How could any rational person conclude that the government had an interest in stopping doctors from jamming scissors into the skulls of partially born babies?

"In sum," Ginsburg concluded, "the notion that the Partial-Birth Abortion Ban Act furthers any legitimate governmental interest is, quite simply, irrational."

In the 2014 case of Burwell v. Hobby Lobby, Ginsburg wrote a dissent arguing that the government could force a family-owned business to engage in activities that violated the religious convictions of its owners. In this case, the specific act was providing insurance coverage for the abortion-inducing drugs and devices required by regulations issued under the Affordable Care Act.

At that time, Ginsburg argued that only religious organizations could be exempted from government regulations that required the administrators or operators to violate their religious convictions.

"I would confine religious exemptions under the Act to organizations formed 'for a religious purpose,' 'engage(d) primarily in carrying out that religious purpose,' and not 'engaged ... substantially in the exchange of goods and services for money beyond nominal amounts,'" she wrote.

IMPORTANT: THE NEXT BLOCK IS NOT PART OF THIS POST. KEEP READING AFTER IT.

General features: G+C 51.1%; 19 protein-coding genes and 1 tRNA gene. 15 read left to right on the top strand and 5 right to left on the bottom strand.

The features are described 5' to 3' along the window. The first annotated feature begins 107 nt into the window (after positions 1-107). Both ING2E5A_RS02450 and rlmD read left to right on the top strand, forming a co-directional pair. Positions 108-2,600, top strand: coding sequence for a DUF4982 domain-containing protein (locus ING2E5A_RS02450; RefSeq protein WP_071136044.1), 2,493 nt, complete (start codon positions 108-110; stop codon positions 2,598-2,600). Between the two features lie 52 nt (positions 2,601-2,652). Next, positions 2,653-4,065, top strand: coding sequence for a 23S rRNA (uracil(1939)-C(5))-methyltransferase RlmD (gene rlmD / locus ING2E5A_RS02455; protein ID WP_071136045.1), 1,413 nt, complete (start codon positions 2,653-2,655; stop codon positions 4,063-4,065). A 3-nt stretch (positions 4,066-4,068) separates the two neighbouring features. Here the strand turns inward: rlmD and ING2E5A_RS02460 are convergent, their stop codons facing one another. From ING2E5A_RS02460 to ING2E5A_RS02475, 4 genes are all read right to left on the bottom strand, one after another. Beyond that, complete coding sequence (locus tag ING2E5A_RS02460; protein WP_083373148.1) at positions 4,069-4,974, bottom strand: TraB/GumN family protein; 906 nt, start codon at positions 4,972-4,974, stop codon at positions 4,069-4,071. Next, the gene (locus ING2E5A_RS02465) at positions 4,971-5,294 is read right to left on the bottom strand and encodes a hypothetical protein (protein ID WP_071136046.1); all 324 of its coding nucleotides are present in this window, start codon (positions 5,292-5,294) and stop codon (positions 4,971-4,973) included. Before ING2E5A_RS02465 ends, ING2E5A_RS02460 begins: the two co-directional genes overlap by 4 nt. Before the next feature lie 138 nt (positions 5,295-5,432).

Why should the government allow anyone to act in accordance with their religious principles while engaging in commercial enterprises?

Then, in the last opinion she ever wrote, Ginsburg took aim at the Little Sisters of the Poor because they desired not to be complicit in the distribution of contraceptives, including abortion-inducing drugs and devices.

The question in the case of Little Sisters of the Poor Saints Peter and Paul Home vs. Pennsylvania was whether a new Affordable Care Act regulation issued by the Trump administration was permissible under the law itself. The regulation provided broad religious and moral exemptions to the existing regulation requiring health insurance plans to cover contraceptives, including abortion-inducing drugs and devices.

The court ruled that the new regulation was permissible. Ginsburg dissented.

"Today, for the first time, the Court casts totally aside countervailing rights and interests in its zeal to secure religious rights to the nth degree," wrote Ginsburg.

What were the "countervailing rights and interests" the court was casting aside to protect the religious liberty of the Little Sisters of the Poor and other Americans?

"(T)his Court leaves women workers to fend for themselves, to seek contraceptive coverage from sources other than their employer's insurer, and, absent another available source of funding, to pay for contraceptive services out of their own pockets," wrote Ginsburg.

"The Constitution's Free Exercise Clause, all agree, does not call for that imbalanced result," she concluded.

In Ginsburg's view, the federal government had a duty to force Catholic nuns to violate their religious beliefs in order to make sure their lay female employees did not have to pay for their own contraceptives.

(Terence P. Jeffrey is the editor in chief of